A simple one-time pain for the sender is all it took to kill all non-personal emails (spam, corporate emails, etc). My inbox only has personal emails in it. I’ve used this system for over a year. It’s rare that a non-personal email ends up in my inbox. I can’t emphasize how nice that is.

A prison cell

Some Technical Details

I’ll give a big picture view of how I set it up. For most readers, my specific implementation will not work for you, and you’ll need to adapt to your setup. It works a lot easier if you download all your emails and use some software to interact with emails (as opposed to a web interface like Gmail).

I use notmuch for my email. It’s similar to Gmail - you don’t have folders, you have tags (what Gmail calls labels). Emails in my inbox merely have the inbox tag applied to them. Emails in quarantine have the quarantine tag, and not the inbox tag.

The nice thing about notmuch is that it has Python bindings, and you can add a Python script as a hook every time notmuch checks for new emails. My Python script is simple: For every new email, check if the sender is in the whitelist. If not, send them an email pointing them to a web site and quarantine the email.

I’ve configured keybindings in the notmuch interface for the following:

  • Quarantine this person (i.e. -inbox +quarantine). It also adds the person to the whitelist.
  • De-quarantine the person: This will do the opposite of the above.

That’s pretty much it.

On the web server, I have a simple Flask app running. The URL is unique to the sender. When they enter their email address, a sanity check is done against the URL. If it passes, it sends an email to me. My notmuch hook script scans for these emails, and does the dequarantining procedure.

The whole thing probably took a few hours to write.

Anticipated Queries

Here I address concerns some may have:

Do people bother filling out that form?

Yes, surprisingly. Even more surprisingly, people behind some of the companys’ mass emails occasionally take the time to fill it out. As an example, I get regular emails about crimes logged in my neighborhood. They are annoying. Yet every few months someone from that service goes through the hoops to get into my inbox - only to have me quarantine them again.

I think the only humans who didn’t fill it out were job recruiters. There’s a bit of a disconnect when they say they’ve looked at my profile and think I’d be a great candidate for their company, but they don’t seem to value me enough to spend a few seconds dealing with my filter.

Is your workflow really that simple?

No - the above is a bit of a simplification. I actually have three tiers:

  • Inbox: These are reserved for personal emails only. If an email lands here, someone intentionally wrote it for me. My goal is that this is the primary folder I’ll look at daily.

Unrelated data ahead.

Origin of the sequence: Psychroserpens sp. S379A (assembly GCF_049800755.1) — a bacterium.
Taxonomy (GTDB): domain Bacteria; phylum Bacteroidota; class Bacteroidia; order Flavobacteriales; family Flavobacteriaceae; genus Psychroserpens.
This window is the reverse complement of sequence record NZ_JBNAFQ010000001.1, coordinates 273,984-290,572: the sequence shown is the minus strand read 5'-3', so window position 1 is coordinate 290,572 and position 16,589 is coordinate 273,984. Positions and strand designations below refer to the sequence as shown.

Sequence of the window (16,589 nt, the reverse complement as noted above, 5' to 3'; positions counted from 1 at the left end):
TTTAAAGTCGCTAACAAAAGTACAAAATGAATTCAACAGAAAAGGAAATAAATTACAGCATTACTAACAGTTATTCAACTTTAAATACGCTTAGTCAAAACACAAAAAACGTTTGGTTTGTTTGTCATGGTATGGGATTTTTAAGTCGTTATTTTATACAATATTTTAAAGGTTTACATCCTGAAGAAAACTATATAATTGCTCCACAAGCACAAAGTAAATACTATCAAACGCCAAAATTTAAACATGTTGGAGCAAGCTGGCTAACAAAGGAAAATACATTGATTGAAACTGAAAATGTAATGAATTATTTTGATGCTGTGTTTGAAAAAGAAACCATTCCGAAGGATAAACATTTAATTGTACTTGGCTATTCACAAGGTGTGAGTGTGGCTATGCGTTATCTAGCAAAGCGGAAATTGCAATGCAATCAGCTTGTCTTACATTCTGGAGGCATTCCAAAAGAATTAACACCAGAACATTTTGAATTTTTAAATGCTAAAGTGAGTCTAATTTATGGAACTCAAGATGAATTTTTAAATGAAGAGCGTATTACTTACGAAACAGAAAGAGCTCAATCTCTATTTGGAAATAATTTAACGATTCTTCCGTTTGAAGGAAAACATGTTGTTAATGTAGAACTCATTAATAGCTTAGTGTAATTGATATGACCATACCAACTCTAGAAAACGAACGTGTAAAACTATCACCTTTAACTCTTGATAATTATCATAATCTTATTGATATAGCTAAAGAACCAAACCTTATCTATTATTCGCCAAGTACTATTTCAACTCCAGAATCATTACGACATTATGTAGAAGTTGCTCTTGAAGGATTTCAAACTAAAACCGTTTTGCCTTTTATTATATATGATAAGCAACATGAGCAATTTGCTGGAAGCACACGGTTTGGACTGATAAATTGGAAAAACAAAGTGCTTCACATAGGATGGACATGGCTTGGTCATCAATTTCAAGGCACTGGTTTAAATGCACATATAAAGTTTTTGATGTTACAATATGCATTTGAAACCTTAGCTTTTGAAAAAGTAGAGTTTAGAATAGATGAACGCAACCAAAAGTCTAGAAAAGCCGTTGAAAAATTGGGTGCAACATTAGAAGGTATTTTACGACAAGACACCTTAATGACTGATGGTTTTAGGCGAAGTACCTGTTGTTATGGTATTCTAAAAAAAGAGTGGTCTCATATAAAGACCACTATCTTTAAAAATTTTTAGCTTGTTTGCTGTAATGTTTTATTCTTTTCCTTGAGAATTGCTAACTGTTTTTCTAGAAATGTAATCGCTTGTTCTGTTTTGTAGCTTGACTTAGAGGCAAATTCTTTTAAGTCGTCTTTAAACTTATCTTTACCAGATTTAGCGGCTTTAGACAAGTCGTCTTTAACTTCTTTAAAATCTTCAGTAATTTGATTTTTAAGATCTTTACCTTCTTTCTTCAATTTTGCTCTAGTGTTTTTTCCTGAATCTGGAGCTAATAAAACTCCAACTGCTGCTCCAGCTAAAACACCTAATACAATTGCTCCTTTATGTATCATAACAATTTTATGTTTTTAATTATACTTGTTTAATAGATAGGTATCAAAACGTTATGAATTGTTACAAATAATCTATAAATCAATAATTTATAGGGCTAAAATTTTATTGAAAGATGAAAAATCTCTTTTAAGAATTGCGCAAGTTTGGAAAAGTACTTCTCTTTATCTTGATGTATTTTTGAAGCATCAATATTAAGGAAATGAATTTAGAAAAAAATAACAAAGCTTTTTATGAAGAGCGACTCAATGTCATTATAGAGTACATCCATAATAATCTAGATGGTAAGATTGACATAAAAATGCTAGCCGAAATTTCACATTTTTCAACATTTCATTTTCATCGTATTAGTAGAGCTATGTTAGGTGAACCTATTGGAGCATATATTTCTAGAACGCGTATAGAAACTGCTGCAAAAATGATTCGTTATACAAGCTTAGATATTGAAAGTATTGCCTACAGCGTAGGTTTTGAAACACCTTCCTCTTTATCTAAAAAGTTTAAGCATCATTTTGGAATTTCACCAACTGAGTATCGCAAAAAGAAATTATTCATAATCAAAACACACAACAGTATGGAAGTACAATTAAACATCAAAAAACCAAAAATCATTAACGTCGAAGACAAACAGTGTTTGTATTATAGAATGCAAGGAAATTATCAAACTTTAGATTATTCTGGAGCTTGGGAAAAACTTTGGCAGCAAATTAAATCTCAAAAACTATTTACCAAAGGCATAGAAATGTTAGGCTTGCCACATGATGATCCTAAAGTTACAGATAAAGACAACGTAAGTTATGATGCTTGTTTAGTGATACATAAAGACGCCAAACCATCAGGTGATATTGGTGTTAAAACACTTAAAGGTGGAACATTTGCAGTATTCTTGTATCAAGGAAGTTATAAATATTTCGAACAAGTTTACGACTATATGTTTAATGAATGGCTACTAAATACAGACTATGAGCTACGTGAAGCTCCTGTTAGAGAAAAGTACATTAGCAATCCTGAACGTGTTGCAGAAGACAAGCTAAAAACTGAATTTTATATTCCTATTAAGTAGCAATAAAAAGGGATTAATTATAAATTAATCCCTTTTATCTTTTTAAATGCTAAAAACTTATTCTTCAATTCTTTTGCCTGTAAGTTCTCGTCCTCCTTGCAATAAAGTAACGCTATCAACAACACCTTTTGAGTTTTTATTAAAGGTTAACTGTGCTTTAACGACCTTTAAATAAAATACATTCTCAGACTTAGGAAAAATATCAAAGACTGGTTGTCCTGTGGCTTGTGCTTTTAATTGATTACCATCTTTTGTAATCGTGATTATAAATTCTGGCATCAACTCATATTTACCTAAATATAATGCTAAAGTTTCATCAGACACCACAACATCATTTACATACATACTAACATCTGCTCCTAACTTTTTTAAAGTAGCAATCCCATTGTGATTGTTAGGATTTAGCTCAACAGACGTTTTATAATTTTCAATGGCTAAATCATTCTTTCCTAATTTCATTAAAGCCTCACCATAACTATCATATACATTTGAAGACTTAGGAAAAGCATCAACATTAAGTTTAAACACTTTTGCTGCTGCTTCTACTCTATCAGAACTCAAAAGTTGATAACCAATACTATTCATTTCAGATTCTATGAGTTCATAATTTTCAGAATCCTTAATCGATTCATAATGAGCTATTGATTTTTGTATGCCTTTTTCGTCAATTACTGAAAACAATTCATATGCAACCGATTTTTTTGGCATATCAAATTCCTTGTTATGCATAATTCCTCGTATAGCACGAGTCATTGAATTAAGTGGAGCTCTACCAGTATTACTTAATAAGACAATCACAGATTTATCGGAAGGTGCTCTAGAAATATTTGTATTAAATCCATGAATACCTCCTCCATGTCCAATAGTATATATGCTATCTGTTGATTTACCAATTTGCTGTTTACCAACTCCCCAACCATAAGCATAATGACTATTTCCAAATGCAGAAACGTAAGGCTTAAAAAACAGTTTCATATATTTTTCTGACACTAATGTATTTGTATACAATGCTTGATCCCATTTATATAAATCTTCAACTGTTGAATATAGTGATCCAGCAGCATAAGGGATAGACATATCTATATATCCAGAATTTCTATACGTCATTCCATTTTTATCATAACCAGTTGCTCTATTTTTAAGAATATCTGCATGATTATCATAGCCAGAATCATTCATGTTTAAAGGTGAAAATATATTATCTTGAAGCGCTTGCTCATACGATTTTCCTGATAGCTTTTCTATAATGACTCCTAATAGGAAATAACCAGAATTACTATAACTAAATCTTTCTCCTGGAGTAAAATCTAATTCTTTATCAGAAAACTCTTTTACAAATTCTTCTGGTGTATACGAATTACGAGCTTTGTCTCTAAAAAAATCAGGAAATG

• Low Priority: These are emails I’d like to keep abreast of (e.g. community organizations I’m a member of, etc). These are usually not personal emails, but they are of some value. They are in a separate whitelist.

    Ideally, I would like to process these once a week.

  • Quarantine: Most of these emails can go to Hell. There are a few that are of occasional use to me (e.g. certain emails with certain deals), so I will examine the quarantined items once in a while.

Additionally, there are some email addresses I want to keep in the quarantine area, but I value the people/organization sending them and don’t want to annoy them with my emails. So I have another list for quarantined people who do not get annoying emails.

Don’t let the complexity fool you. The basic idea is still simple. And the beauty of it is that it is easy to extend to custom flows as I have done.

Aren’t you concerned about missing out on important emails?

No - I check the quarantine folder regularly - usually daily. I’ll catch important emails that may have slipped through (and if need be, dequarantine them).

Of course, as time goes by, I rarely need to dequarantine people - they’ve already made their way into my whitelist.

And finally, I’ll be frank. A clean inbox is worth missing some emails. Think of the prevailing situation: Where mildly important emails are not acted on because they’re buried under all that spam.

Doesn’t checking the quarantine folder so often defeat the purpose?

Before I began, I would have thought that as well. However, simply having separate inbox and quarantine folders makes a world of a difference.

And when I’m not in the mood, I just don’t check it that often. I recently went almost a week without looking at it.

How long do you keep quarantined emails?

My plan was to have a script that deletes anything older than 6 months. I’ve been too lazy to write that script, so at the moment I still have all of them.

6 months should be plenty of time to go find any important emails you may have missed. Chances are if it’s older than that, it’s not useful any more.